Opinion Letter

I am writing in response to your request for this Office's written opinion regarding the applicability of the Massachusetts Prevailing Wage Law, G.L. c. 149, §§26-27. Specifically, you have asked if the prevailing wage law applies to contracts for the commissioning of a fire alarm system on a public works project.

As I understand it, the commissioning process occurs after installation of a fire alarm system to verify proper operation among system components and the controls that signal them to respond. In your letters of August 29 and September 19, 2007, you described one such project as follows: An electrical contractor was hired to install a new GE-EST fire alarm system. This contractor installed and wired the initiating devices (pull stations, heat detectors, and smoke detectors), the signaling devices (horns and strobes), and the fire alarm control panel. One of your client's employees, a factory-certified trained technician, then arrived at the worksite to perform the commissioning work. She or he mounted the CPU, connected it into the power supply of the panel, and started programming by means of a laptop computer. When problem areas were found, licensed electricians are called to perform any necessary manual work, and the system was then re-evaluated on the laptop by the technician. This continued until the system was fully operational, and the owner was assured that all components worked together as designed.

The Massachusetts prevailing wage law applies to the construction of public works by the commonwealth, or by a county, town, authority or district. G.L. c. 149, §§26, 27. The term "construction" is defined, in pertinent part, as "additions to and alterations of public works." G.L. c. 149, §27D. When public awarding authorities contract for construction work, within the meaning of the statute, the Division of Occupational Safety (DOS) sets prevailing wage rates for these projects based on "collective bargaining agreements in the private construction industry between organized labor and employers. See G.L. c. 149, §26. DOS also looks to these agreements to establish craft jurisdictions.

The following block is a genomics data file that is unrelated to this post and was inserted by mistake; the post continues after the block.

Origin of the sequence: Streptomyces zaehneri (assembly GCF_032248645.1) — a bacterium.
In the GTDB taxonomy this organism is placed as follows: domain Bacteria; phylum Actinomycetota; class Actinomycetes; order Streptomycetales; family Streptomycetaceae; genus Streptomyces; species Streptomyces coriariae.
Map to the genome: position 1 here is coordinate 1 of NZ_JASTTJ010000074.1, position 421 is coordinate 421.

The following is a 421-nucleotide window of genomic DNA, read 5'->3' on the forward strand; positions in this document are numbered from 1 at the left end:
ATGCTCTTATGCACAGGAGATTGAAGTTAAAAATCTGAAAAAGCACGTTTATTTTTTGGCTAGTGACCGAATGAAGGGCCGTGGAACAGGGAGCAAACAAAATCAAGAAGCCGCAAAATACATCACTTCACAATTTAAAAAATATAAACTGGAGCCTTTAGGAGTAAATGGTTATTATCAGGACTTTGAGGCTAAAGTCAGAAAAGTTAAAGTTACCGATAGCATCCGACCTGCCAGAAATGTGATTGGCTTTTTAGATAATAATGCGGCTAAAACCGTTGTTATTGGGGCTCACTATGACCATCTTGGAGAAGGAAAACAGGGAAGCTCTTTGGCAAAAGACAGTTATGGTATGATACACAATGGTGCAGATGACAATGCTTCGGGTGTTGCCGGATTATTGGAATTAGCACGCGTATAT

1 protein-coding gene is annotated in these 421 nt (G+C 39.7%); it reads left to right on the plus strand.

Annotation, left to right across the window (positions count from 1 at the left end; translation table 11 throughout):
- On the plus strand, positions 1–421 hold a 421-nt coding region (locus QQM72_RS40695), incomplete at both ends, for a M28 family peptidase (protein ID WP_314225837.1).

Unlike most other building trade agreements, the Inside Electrical collective bargaining agreements provided to this Office do not include a detailed trade autonomy section that would assist us in making this determination. Nonetheless, it is clear from field observations and past determinations that installation and wiring of the initiating devices (pull stations, heat detectors, and smoke detectors), the signaling devices (horns and strobes), and the fire alarm control panel is the work of the Electrician. Similarly, work to mount the CPU, and connect it into the power supply of the panel, and any work performed on the electrical system when problem areas are found during the commissioning process is Electrician's work. [1] As for the commissioning work performed on the laptop and at the CPU, we have been provided with no information about contracts where union electricians performed this type of work. Therefore, it is this agency's determination that the prevailing wage law does not apply to this work.

I hope this information has been helpful. If you have any further questions, please feel free to contact me.

Lisa C. Price
Deputy General Counsel

[1] You have made the argument that the work to mount the CPU and connect it into the power supply should be considered de minimus work. Given that the prevailing wage law includes no dollar threshold, all work that constitutes "construction" within the meaning of G.L. c. 149, §27D, no matter the scope or cost, is covered work.

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